When Laura Chenel began making chevre in Sebastopol in the late 1970s, Americans were still largely unfamiliar with goat cheese. But soon, Chenel’s chevre won a spot on the menu at Berkeley’s Chez Panisse, and before long, her pioneering cheese business took off. In 2006, Chenel sold her company to a French outfit that continues her dedication to producing top-quality fresh and aged goat cheeses that reflect Sonoma County terroir. The company continues to work with 16 family dairies in California and Nevada.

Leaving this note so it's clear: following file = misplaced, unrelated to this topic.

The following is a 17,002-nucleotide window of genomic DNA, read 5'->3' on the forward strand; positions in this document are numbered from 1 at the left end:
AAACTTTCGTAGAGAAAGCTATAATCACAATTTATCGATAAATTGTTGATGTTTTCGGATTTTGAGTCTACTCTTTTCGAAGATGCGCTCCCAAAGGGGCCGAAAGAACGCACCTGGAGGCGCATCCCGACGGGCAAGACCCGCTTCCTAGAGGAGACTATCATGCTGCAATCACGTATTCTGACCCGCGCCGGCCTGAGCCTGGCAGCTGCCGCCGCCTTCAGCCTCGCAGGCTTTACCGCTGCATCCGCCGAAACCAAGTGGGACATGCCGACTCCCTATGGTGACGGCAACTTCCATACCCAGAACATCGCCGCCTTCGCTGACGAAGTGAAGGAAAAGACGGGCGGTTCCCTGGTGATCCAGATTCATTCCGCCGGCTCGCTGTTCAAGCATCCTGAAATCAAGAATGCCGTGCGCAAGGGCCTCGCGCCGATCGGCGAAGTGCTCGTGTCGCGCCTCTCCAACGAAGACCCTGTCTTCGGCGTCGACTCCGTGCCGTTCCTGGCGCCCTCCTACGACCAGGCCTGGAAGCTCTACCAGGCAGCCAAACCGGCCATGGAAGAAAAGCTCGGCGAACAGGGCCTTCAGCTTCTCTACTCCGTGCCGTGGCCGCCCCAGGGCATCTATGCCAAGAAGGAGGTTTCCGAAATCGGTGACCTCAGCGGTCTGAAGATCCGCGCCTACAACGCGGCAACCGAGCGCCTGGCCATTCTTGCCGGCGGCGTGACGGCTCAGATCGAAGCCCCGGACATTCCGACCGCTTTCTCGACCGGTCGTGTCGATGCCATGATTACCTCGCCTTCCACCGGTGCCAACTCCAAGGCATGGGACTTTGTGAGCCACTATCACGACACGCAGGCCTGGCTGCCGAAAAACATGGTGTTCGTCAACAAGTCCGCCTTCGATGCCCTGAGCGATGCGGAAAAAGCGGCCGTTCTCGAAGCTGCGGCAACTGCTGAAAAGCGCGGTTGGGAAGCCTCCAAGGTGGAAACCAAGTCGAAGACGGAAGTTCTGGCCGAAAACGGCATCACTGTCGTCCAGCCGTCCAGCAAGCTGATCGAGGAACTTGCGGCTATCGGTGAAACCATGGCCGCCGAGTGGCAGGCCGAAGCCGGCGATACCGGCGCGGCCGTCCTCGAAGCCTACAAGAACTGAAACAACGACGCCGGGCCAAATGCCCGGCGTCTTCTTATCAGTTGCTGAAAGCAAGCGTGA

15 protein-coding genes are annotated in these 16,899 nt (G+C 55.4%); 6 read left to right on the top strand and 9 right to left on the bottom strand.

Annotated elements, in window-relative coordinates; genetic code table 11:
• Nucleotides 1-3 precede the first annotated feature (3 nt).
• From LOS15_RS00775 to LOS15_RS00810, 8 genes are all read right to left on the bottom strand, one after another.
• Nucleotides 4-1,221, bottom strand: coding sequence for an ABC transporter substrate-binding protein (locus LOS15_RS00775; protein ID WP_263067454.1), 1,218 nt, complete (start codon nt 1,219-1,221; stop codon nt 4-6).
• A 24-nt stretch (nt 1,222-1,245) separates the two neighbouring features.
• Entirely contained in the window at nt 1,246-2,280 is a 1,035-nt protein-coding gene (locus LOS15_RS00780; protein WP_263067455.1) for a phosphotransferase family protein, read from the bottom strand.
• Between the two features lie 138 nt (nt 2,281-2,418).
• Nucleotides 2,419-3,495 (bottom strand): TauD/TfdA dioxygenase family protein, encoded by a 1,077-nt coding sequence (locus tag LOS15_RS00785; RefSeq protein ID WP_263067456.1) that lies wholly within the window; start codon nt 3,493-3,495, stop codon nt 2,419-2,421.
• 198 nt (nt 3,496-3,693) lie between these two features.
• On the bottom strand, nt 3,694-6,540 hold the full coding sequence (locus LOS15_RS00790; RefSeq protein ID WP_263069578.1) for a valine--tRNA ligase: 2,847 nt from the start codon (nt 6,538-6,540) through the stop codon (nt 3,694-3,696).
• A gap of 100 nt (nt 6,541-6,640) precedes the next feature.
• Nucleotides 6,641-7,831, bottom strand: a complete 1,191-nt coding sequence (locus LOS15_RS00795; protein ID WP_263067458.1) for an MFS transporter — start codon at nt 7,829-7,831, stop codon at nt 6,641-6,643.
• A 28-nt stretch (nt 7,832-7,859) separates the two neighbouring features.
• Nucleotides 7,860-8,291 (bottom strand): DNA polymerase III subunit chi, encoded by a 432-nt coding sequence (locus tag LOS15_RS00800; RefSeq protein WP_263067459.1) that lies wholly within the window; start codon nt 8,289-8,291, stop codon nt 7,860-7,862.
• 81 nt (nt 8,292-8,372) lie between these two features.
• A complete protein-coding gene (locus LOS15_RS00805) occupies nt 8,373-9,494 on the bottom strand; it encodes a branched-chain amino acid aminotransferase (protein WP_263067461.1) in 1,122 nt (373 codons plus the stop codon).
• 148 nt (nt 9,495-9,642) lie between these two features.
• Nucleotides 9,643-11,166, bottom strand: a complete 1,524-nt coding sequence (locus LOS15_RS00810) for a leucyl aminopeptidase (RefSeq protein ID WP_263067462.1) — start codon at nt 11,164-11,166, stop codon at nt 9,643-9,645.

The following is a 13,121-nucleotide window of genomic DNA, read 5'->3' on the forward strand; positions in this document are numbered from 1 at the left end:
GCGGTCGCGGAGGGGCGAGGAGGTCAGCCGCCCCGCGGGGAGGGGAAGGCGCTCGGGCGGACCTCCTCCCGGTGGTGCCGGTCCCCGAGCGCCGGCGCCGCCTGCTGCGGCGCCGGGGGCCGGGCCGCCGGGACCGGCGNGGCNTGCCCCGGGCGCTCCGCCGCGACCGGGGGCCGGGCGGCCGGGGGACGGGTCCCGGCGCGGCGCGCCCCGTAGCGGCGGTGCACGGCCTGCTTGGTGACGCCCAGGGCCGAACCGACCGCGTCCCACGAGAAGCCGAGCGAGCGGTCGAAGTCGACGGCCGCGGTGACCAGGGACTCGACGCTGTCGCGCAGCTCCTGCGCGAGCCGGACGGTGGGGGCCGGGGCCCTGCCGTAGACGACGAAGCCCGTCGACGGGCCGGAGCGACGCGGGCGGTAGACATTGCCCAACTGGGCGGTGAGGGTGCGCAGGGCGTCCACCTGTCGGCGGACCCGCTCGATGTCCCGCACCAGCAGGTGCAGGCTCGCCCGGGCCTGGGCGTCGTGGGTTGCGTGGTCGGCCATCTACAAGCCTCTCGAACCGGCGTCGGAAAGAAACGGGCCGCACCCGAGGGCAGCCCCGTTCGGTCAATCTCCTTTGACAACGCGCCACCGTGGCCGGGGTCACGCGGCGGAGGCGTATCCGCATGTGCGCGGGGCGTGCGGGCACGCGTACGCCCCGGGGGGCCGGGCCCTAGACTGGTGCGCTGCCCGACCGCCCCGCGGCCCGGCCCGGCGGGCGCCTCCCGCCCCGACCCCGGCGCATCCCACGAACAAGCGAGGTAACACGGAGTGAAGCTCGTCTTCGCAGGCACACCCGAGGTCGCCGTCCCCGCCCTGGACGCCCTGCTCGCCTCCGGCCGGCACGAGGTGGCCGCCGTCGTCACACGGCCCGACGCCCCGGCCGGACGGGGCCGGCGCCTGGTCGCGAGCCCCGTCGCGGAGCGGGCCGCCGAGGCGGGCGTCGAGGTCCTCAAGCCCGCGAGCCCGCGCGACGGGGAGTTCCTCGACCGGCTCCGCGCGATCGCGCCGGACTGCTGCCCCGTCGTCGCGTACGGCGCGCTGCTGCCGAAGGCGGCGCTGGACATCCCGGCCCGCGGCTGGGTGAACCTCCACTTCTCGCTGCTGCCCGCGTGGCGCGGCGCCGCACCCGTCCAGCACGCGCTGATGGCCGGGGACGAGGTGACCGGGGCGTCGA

With its bloomy white rind and creamy — sometimes oozy — paste, Goat Brie is as pleasing to the eye as it is to the palate. These petite wheels offer flavors of grass and nuts that gradually intesify with age, and are balanced by hints of lemon and a clean finish. A natural for the cheese plate, Goat Brie is also delicious melted onto a burger or sandwich.